Crowd funding – democratic wealth distribution or another poor man’s lottery?

All over the world entrepreneurs are singing the praises of crowd funding and politicians are jumping on the associated media band wagon.

If you are an early-stage investor and haven’t heard about crowd funding I hope you enjoyed the sand in your eyes, ears and nostrils. Surely you’ve heard about the broader phenomenon of crowd sourcing so, this is simply using the crowd for cash rather than information, or labour, or inventory.

Crowd funding comes in three basic flavours: donation, pre-purchase and equity. The first two have been working well and are championed by such sites as Kickstarter (USA), Indiegogo (USA), iPledg (Australia), Pozible (Australia), RocketHub (USA) and a host of others around the world. This article and this one explain more about various crowd funding sites.

For the most part donations and pre-purchase are well covered by existing regulatory regimes, or at least as well as other online retail activity. Certainly the wisdom of the crowd is relevant and arguably compelling when using appetite to donate, or pre-purchase as the metric for success.

However, crowd funding for equity is still pretty new and few jurisdictions have got fully tailored regulation in place. The USA legalised crowd funding for equity in the JOBS Act in 2012 but, the SEC still hasn’t come to grips with the regulatory framework. Mind you, that hasn’t stopped AngelList from turning on its crowd funding functionality. Crowd funding for equity is already legal and active in many European countries including England, Scotland, France, Russia and elsewhere.

As an active early-stage investor, Angel, Venture Capital (VC) firm, Private Equity (PE) firm, or High Net-Worth Individual (HNWI), you probably already have your own investment thesis and discipline. If you’ve been around long enough you will most likely have experience dealing with companies that come to you with a hoard of small shareholders such as are left after a sustained family, friends and fools funding cycle. The classic response to that situation has been binary, walk away, or make an investment but, warehouse the many small shareholders in a single entity so that they are not a bother to the later round investors. The latter is one of the well-known practices of VC that has helped make those investors unpopular with many small shareholders.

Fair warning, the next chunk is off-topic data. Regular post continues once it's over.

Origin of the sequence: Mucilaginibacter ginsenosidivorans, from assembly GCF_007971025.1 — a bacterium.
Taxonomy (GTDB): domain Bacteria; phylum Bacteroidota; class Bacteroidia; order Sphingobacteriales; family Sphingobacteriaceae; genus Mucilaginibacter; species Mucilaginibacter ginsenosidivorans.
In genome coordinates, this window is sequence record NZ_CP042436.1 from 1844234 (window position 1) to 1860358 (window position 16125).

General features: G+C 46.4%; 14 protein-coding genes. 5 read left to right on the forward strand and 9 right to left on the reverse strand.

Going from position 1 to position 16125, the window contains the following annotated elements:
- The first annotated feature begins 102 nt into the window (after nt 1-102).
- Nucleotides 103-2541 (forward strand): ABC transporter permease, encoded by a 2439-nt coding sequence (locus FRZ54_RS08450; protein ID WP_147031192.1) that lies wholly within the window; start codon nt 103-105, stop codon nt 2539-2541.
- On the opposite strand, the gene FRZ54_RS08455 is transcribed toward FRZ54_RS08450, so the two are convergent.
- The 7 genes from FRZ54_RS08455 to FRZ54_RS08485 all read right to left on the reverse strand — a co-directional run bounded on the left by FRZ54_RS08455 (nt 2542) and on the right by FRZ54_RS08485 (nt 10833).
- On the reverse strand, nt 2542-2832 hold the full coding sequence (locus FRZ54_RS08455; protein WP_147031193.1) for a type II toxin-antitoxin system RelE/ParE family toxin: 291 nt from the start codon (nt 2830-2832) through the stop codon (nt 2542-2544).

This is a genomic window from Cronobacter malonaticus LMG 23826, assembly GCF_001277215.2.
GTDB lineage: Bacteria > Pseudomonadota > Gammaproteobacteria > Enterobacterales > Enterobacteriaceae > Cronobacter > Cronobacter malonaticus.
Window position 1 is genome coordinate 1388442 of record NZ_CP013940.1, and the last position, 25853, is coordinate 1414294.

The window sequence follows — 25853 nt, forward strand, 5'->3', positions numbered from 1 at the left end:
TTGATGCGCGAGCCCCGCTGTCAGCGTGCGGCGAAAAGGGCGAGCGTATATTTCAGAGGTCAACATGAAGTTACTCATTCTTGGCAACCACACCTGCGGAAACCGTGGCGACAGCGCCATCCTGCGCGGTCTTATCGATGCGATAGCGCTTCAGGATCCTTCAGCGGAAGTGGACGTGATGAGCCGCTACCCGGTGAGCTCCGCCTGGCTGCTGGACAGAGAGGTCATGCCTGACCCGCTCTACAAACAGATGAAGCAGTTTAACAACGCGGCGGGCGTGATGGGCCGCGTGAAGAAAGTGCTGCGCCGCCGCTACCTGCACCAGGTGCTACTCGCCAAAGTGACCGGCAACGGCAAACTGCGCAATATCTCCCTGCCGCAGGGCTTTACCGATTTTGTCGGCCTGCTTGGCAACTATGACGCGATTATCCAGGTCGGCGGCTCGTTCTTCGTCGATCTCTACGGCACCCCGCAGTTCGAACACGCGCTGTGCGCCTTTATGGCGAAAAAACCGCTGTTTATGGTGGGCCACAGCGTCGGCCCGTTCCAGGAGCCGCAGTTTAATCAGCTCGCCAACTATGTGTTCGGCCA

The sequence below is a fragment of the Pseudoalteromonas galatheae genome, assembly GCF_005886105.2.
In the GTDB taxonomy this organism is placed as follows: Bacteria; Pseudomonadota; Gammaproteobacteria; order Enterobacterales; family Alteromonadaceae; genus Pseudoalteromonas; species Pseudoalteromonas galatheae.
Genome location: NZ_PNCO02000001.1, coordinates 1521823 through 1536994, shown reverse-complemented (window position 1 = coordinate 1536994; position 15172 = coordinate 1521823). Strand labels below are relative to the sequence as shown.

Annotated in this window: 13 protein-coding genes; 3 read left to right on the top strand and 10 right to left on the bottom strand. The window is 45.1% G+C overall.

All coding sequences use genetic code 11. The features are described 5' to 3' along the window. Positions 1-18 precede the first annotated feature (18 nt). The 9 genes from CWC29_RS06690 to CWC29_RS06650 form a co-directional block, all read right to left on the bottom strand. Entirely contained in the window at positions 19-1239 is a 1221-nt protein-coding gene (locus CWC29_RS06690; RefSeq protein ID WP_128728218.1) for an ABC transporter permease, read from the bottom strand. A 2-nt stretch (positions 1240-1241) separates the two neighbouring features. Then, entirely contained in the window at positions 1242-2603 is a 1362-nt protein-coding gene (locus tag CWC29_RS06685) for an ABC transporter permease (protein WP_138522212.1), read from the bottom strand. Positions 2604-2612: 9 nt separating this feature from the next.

While most jurisdictions have regulations that require a company to deal equitably with its small shareholders, in practice most companies treat their small shareholders abominably and that behaviour is often actively encouraged by later round, larger investors.

So in crowd funding for equity we have companies going to market to raise capital from a very large number of small shareholders. Those investors, or perhaps better described as gamblers, are unlikely to have the skills or resources to conduct adequate due diligence. They are unlikely to have the deep pockets and staying power to sustain the business through later, larger rounds of investment. They are unlikely to know what to expect and probably have very little intellectual capital to contribute to helping the company succeed. So, in essence, they are the epitome of ‘dumb money’ – such is the wisdom of the crowd when it comes to investing.

As an experienced Angel and VC investor I would not be eager to follow those investors in to that company. However, I can imagine a scenario that works in reverse, I could be part of a professional investment round by my Angel group and then we could use the crowd to generate more capital. Of course, it is likely we would design the crowd funding to be in segregated, non-voting shares with no rights to dividends and no liquidation preferences. Shares that will be subject to drag-along provisions, that will be the first to be diluted at every stage and, therefore, the last to be paid out in any eventual liquidity event. The problem with that is that it does not sit well with the ethics and character of the Angel investment thesis so, undermines the likelihood of success and thus encourages me to avoid the investment in the first place.